The First Law Case: Failure
I don't remember that he ever lost a case.
— THOMAS BEWLEY, ON RICHARD NIXON 1
THOMAS BEWLEY, who gave Nixon his first job as a lawyer, was a Quaker friend of Frank and Hannah Nixon and city attorney for Whittier. He taught Nixon the lore of the small-town lawyer, the intricacies of tax law and oil company contracts, and the involuted problems of death and property. He encouraged his going into politics and supported him over the years like a proud godfather. When interviewed in 1976, the tight-lipped old lawyer looked back on the Nixon decline with manifest pain: "He had an aura about him. I think he was one of the chosen. He was put here for a purpose." Troubled by the record of untruth, and particularly by the gaps in the presidential tapes, he said, "One thing we learned as attorneys, you don't destroy the evidence." Still he remained defensive about his protégé: "You don't have to apologize for what you don't say.... Sometimes you're pushed into a corner and have to speak with a forked tongue, as the Indians say." 2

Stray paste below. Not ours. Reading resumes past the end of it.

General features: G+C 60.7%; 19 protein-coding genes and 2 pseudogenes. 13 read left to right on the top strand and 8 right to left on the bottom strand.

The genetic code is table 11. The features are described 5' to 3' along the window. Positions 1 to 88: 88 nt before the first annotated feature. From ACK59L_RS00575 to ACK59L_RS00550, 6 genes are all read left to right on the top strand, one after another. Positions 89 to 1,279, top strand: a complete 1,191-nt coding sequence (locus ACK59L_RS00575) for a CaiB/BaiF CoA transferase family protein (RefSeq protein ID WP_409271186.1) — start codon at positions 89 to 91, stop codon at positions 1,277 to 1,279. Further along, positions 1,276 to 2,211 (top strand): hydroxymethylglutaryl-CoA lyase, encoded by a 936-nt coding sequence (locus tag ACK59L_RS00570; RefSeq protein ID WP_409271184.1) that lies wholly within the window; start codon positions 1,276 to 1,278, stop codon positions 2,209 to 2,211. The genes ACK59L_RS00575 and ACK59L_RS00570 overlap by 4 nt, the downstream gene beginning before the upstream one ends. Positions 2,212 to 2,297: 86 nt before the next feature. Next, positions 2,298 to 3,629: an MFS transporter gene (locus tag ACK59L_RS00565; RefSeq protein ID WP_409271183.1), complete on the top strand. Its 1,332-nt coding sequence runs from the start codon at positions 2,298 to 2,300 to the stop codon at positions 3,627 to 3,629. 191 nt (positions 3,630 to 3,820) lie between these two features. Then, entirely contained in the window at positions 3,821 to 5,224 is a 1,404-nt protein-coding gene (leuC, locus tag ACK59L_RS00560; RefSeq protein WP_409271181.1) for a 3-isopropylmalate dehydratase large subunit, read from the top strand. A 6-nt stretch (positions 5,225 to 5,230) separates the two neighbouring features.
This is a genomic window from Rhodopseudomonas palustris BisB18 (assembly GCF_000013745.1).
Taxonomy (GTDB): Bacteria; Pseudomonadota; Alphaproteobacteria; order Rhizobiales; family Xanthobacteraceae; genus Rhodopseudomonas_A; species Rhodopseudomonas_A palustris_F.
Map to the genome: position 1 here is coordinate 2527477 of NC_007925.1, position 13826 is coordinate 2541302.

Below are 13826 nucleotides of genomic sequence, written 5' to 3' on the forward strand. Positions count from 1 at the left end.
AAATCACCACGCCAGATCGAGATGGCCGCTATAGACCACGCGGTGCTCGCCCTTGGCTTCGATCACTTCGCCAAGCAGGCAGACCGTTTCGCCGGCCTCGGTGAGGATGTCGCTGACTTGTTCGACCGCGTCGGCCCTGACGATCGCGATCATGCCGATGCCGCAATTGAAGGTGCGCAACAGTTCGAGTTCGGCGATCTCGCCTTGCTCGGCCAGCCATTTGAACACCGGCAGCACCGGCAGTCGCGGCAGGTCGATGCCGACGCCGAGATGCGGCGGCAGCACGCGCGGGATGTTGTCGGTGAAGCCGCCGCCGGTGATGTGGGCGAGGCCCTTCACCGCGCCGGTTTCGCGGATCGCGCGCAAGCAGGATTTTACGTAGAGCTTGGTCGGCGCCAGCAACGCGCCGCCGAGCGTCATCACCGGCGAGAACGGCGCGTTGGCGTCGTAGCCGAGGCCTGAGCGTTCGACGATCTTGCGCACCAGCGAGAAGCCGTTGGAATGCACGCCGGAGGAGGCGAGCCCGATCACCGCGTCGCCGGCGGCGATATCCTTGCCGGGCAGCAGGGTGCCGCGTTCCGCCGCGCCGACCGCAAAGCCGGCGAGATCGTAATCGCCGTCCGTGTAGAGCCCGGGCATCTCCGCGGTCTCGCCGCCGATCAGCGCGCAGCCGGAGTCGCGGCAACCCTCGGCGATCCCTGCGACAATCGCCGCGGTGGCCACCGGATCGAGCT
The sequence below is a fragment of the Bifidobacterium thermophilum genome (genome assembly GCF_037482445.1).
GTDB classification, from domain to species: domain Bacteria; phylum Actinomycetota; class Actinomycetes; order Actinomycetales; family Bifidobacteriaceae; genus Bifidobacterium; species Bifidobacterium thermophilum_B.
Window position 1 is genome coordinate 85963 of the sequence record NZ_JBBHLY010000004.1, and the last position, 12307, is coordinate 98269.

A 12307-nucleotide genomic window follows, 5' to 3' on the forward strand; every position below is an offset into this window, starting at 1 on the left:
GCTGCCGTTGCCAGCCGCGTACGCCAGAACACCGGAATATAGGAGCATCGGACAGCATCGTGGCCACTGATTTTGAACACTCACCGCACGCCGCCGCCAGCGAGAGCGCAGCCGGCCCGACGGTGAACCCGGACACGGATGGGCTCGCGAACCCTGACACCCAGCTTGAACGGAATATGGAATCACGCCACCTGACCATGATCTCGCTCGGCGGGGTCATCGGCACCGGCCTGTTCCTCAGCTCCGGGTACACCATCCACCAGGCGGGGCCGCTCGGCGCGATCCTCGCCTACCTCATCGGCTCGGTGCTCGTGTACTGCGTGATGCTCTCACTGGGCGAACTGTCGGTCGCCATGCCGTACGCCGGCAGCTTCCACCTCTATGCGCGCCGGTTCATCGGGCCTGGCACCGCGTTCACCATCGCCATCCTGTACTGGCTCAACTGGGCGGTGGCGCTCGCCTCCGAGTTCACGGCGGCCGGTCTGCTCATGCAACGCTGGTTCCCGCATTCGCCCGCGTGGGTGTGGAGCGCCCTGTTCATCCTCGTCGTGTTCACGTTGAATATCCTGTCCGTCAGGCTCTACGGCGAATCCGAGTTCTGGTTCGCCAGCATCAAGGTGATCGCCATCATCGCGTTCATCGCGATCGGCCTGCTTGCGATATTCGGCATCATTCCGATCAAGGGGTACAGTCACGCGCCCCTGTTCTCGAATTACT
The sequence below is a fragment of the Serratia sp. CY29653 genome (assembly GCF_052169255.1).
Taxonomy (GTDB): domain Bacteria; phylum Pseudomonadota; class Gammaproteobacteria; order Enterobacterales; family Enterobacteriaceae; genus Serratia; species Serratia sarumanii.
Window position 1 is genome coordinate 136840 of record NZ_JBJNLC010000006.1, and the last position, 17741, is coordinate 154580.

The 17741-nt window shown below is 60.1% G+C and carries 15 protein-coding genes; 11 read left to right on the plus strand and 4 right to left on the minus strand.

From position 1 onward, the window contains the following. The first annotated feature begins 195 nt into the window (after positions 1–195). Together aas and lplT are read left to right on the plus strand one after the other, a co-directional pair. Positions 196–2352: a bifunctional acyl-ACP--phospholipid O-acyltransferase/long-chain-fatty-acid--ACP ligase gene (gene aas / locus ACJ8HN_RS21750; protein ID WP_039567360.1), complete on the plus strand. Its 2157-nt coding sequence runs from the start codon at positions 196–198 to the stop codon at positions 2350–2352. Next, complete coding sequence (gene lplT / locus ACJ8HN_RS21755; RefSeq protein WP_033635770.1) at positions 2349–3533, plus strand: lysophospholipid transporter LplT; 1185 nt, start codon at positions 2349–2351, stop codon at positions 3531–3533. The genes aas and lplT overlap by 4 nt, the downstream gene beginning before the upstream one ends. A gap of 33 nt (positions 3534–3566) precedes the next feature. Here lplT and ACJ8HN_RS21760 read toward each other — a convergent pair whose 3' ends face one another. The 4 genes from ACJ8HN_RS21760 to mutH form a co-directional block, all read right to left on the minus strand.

Nixon in 1937 had not wanted to join Bewley's firm. He had been so confident of a job in New York or with the FBI, and so reluctant to return to Whittier, that he had not even applied for permission to take the California Bar examination. At the last moment, with no job at hand, he asked Duke University's Dean Horack to intercede on his behalf, begging that he be granted special permission to take the examination in the summer. This was granted. 3 He reestablished his California residency, which had lapsed because he had for three years failed to vote by absentee ballot. His mother, meanwhile, had asked Bewley about giving